This infection causes skin lesions, sometimes known as swimming pool granuloma* or fish tank granuloma. Infection with M. marinum (MAR-ih-num) is very rare, occurring in less than 1 in 100,000 people. Those who are most at risk include people with weakened immune systems and people who handle fish, are exposed to contaminated water in aquariums, or swim in fresh or salt water that contains the mycobacterium. Several weeks after a person has contact with contaminated water, a bump appears on a hand, arm, or foot where there was a break in the skin. The lesion grows and drains over several weeks, leaving an ulcer*. Occasionally, a deep infection will cause tenderness and swelling in the nearby bone or joints.
- (gran-yoo-LO-muh) is chronically inflamed and swollen tissue that often develops as the result of an infection.
- is an open sore on the skin or the lining of a hollow body organ, such as the stomach or intestine. It may or may not be painful.
Mycobacterium ulcerans (UL-sir-ans) is found in tropical and subtropical regions in Asia, the Western Pacific, and Latin America, although it is most common in West Africa. The infection causes skin lesions known as Buruli (boo-REH-lee) ulcers, named for a region in Uganda in Africa. The ulcers develop mainly on the limbs, grow slowly, and release a toxin (or poison) that damages the skin and underlying tissue. The infection is relatively painless, but if left untreated it can destroy massive amounts of skin and bone, leading to permanent deformities.
Infection with Mycobacterium kansasii (kan-ZAS-e-eye) causes a lung disease similar to tuberculosis, although not as severe. Patients may experience fever and cough, and a doctor often hears wheezing and “crackling” when listening to the patient’s lungs. It also can involve the lymph nodes and cause skin lesions. In people with weak immune systems, the infection can erupt into widespread disease. This infection is rare in the United States, but people with chronic lung disease are especially susceptible. If left untreated, the disease frequently worsens and can be fatal.
A doctor can perform several tests to detect mycobacteria, including examination and culture* of samples of blood, sputum*, bowel movement, or bone marrow. Chest X rays or computerized tomography* (CT) scans can show disease in the lungs. Some cases may require endoscopy* to collect a sample of lung or stomach tissue or biopsies* of skin or lymph node tissue. Quickly diagnosing mycobacterial infections is crucial, as treatment needs to begin as soon as possible.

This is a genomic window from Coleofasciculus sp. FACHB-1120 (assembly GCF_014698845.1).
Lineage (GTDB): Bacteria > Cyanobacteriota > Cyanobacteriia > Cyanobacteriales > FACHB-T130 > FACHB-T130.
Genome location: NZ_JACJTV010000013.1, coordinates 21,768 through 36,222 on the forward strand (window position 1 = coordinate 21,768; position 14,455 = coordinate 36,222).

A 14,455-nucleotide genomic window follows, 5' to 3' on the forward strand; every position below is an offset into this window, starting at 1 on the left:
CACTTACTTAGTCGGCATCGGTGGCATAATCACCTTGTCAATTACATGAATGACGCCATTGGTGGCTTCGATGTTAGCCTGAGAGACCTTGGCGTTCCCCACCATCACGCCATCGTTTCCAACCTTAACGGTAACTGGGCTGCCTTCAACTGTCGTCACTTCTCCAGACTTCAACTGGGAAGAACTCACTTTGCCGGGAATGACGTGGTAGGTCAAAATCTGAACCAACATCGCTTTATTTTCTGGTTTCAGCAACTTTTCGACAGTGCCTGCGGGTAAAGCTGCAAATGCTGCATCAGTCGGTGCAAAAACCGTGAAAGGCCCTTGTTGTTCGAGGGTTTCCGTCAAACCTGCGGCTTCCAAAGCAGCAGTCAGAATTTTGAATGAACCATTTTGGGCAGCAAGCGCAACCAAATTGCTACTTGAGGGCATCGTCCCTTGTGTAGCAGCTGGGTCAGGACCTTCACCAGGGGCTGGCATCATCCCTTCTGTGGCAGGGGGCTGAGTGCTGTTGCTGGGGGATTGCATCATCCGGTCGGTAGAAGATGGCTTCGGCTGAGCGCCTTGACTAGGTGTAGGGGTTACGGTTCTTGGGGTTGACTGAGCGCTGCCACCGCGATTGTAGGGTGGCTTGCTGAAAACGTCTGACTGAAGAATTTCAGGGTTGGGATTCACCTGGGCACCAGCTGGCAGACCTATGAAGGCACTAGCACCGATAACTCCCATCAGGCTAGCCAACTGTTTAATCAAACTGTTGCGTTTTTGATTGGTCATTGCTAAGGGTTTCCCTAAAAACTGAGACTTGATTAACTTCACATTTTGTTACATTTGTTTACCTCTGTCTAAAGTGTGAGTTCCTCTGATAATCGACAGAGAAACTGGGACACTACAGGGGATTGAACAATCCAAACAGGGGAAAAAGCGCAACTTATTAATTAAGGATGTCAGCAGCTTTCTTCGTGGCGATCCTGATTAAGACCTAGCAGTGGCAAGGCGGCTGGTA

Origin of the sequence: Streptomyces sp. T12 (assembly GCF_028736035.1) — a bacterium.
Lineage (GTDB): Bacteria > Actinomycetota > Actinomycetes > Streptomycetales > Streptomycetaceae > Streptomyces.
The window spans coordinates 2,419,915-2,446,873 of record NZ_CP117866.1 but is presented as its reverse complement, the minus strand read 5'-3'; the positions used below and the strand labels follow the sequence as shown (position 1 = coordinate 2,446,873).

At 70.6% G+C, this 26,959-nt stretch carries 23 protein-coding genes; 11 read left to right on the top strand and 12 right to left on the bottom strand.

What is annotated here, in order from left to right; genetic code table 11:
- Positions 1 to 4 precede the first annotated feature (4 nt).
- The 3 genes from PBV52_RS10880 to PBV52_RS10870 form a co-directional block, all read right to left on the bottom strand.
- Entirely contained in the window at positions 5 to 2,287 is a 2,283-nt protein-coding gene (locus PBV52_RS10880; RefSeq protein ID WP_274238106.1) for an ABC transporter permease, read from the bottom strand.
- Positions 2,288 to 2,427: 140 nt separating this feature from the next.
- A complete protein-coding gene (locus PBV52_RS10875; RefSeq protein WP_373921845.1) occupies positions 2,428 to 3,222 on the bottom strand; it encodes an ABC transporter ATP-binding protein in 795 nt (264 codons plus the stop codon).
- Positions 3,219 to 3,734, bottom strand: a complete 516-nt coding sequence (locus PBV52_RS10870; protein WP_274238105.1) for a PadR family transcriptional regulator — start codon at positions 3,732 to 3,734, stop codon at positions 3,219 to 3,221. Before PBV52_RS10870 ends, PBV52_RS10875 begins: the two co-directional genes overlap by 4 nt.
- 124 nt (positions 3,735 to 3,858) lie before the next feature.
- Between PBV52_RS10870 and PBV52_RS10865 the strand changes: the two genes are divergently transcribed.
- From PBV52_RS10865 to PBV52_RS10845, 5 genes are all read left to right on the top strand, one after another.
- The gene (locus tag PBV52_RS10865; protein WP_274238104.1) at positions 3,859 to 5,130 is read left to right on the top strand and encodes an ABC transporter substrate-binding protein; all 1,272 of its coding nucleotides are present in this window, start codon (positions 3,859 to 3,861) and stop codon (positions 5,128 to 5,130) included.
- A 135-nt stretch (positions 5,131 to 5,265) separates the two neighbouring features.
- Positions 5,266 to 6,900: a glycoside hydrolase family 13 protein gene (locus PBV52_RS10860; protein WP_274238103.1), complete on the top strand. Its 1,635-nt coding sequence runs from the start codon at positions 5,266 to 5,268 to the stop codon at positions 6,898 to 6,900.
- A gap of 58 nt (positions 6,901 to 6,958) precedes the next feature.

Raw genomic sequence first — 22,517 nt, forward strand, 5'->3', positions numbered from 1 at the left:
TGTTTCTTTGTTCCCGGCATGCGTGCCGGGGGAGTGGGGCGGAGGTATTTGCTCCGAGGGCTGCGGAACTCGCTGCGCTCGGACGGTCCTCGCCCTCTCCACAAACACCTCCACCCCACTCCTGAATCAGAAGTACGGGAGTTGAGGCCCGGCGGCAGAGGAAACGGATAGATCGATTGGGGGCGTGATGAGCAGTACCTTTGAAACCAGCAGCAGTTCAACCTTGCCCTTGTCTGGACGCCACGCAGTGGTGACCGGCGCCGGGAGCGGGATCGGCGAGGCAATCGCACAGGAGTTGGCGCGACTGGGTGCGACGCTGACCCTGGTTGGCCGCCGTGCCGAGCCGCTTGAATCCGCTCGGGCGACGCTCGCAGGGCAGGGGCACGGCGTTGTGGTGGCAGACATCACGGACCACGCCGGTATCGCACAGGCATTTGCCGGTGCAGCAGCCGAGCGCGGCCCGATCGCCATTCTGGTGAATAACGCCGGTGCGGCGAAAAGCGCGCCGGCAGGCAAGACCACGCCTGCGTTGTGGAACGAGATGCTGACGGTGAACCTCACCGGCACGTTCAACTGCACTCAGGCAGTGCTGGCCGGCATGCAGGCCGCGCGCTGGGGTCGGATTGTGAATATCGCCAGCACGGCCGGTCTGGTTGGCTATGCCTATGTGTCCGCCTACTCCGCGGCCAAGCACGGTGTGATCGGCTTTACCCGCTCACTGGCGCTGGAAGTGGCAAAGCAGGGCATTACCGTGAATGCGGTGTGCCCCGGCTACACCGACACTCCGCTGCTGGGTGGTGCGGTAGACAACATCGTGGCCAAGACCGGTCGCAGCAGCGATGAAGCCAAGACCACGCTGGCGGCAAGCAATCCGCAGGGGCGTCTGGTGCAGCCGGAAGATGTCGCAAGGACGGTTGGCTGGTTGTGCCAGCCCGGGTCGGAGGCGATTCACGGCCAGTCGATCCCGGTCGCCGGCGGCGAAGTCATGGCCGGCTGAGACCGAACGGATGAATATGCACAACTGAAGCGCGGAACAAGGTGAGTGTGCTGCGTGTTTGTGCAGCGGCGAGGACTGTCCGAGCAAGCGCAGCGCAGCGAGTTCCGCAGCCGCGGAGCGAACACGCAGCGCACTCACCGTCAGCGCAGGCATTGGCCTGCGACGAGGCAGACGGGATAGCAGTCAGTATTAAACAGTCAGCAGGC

- (KUL-chur) is a test in which a sample of fluid or tissue from the body is placed in a dish containing material that supports the growth of certain organisms. Within days or weeks the organisms will grow and can be identified.
- (SPYOO-tum) is a substance that contains mucus and other matter coughed out from the lungs, bronchi, and trachea.
- *computerized tomography
- (kom-PYOO-ter-ized toe-MAH-gruh-fee) or CT, also called computerized axial tomography (CAT), is a technique in which a machine takes many X rays of the body to create a three-dimensional picture.
- (en-DOS-ko-pee) is a type of diagnostic test in which a lighted tube-like instrument is inserted into a part of the body.
- (BI-op-seez) are tests in which small samples of skin or other body tissue are removed and examined for signs of disease.
The PPD (purified protein derivative) skin test for tuberculosis will often be positive, although not as strongly so, in people who have an atypical mycobacterial infection, because atypical mycobacteria are so similar to the bacterium that causes TB.
Treatment for mycobacterial infections depends on the type of bacterium, the location and severity of the infection, and the status of the person’s immune system. Resistant and severe infections usually need to be treated with a combination of antibiotics, and up to six medications may be used at once. Surgery, sometimes along with medications, is the most effective way to treat lymph node infections and skin lesions.